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Orthopedic Services
Glendale Adventist Medical Center
1509 Wilson Terrace
Glendale, CA 91206
Ph: (818) 409-8000

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My ring and baby fingers broke when they got slammed in a car door. After I wore a fiberglass cast for 4 weeks, they took it off yesterday. My hand was a gross mess but I guess that's typical from wearing a cast. It all washed off pretty well. What I don't understand is why it looks like my knuckle is missing (the big knuckle you normally see when making a fist). I am definitely not happy about how it looks.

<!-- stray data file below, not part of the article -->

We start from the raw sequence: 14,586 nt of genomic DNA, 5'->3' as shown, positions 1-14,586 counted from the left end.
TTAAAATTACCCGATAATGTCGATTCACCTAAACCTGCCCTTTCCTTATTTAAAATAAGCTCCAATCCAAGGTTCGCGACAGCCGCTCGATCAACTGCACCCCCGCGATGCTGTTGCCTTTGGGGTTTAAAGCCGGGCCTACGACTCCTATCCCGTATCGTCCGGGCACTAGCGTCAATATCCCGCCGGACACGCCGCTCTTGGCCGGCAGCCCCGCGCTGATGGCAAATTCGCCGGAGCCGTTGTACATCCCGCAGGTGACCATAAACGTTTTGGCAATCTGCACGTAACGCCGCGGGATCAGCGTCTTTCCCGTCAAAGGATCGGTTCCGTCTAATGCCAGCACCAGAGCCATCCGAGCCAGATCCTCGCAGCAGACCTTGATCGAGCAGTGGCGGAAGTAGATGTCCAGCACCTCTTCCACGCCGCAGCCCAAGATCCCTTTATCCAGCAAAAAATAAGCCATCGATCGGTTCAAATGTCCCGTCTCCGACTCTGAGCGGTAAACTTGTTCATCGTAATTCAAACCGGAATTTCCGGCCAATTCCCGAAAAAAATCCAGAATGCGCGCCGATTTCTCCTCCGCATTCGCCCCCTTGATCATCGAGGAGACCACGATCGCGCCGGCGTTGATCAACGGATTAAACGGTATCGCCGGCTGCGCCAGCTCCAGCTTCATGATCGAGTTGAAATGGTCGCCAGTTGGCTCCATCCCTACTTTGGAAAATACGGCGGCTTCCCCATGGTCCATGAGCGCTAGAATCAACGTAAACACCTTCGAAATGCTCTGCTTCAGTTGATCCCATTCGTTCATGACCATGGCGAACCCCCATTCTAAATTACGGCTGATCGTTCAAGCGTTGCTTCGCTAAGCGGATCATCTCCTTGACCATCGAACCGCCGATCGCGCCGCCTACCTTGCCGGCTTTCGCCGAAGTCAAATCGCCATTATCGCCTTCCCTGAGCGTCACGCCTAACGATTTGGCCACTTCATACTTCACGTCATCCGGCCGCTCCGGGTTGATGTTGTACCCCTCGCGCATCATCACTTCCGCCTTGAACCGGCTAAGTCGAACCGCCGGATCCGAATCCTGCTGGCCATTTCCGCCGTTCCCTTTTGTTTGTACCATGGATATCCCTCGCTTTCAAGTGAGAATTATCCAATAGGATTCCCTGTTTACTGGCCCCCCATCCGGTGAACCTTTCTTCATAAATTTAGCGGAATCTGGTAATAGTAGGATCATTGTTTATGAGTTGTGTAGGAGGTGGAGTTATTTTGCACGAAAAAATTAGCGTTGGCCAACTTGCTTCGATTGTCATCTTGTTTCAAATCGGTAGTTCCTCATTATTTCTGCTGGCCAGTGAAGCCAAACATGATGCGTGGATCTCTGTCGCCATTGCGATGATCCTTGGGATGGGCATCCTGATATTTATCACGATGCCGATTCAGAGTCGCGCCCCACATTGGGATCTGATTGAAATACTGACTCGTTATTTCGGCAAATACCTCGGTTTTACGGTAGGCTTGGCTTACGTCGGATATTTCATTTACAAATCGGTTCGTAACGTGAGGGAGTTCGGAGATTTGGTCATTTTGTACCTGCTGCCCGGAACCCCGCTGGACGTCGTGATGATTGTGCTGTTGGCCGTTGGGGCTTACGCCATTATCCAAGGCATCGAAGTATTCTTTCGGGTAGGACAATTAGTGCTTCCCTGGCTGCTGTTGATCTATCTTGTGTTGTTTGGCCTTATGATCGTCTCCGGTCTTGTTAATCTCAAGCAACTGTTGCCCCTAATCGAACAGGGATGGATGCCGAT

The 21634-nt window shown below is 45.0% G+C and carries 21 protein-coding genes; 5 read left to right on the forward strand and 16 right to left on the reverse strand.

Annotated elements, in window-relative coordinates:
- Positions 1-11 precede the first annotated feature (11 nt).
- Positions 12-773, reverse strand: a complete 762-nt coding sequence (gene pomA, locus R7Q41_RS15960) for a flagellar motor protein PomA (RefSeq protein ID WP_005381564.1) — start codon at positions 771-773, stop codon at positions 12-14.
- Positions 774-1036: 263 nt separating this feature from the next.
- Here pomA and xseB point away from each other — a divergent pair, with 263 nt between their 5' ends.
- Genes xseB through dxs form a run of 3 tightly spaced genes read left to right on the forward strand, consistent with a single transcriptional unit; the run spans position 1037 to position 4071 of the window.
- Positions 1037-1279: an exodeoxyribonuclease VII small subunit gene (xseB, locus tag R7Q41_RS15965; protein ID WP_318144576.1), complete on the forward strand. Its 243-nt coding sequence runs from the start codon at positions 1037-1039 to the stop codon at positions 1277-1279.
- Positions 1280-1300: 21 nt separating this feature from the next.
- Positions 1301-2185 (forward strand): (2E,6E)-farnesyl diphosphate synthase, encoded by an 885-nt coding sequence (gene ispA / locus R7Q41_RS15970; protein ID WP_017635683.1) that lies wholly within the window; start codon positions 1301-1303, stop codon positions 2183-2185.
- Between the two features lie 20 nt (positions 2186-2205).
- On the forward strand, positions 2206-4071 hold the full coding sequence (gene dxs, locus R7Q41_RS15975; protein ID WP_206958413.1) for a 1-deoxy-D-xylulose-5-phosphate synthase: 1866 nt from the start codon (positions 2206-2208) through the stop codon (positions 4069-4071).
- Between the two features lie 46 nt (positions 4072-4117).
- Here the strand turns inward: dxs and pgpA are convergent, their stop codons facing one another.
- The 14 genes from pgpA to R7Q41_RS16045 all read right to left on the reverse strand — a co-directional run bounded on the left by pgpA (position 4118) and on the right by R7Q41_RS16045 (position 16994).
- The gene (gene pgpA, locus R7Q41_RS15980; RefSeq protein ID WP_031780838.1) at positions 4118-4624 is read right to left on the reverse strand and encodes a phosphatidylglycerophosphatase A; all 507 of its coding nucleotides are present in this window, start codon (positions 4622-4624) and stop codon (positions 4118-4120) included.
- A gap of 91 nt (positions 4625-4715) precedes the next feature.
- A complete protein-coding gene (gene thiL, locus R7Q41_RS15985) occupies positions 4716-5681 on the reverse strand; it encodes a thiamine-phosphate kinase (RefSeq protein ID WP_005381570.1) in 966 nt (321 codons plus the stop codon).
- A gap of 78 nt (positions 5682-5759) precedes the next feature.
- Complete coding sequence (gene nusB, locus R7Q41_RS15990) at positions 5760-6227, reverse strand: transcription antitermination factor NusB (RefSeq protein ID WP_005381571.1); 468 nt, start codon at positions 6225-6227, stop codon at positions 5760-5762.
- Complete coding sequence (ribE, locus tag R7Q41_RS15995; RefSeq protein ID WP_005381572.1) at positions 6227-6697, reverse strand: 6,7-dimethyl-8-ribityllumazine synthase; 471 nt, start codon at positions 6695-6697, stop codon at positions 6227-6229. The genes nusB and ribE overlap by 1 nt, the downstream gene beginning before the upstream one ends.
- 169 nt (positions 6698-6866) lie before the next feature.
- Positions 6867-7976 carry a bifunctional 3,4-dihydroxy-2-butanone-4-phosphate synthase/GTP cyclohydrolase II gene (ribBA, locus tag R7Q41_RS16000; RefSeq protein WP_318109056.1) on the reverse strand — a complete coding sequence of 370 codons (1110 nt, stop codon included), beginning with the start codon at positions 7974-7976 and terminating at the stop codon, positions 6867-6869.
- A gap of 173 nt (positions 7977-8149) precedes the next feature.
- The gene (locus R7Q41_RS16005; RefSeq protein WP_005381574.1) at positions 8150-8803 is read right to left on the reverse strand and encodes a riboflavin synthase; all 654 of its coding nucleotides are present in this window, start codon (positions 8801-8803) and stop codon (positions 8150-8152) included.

You may have had a Boxer's fracture affecting the metacarpal (long) bone of the ring and/or little finger is the most common fracture of the metacarpal neck. As the name suggests, the "neck" is the area between the long shaft of the bone and the round knobby end (the "head") that helps form the joint. With a neck fracture, the metacarpal head can poke out into the palm of the hand or rotate causing a deformity. Typical treatment for Boxer's (metacarpal neck) fracture is just immobilization (nonoperative approach). If surgical fixation is needed, Kirschner wires are used. After surgery, the hand is placed in a cast or splint for up to a week followed by the use of a special metacarpal brace that allows use of the hand. Recovery can take a few months or more. The wires aren't removed for three months. Getting strength and motion back can take a bit longer. Patients who have had surgery for this type of fracture report they do not like the looks of the scar. Patients who have not had surgery often say they do not like the appearance of the hand (the fifth knuckle disappears without surgical repair). This is what you are noticing, too. If you are bothered enough about how it looks, you can have additional surgery to correct the appearance. If your function is not impaired (grip strength, use of the hand and fingers), then you do not need a second surgery except for cosmetic reasons. Your final decision may be determined by whether or not your insurance would cover the cost of another surgical procedure when it is considered "elective" (not required).


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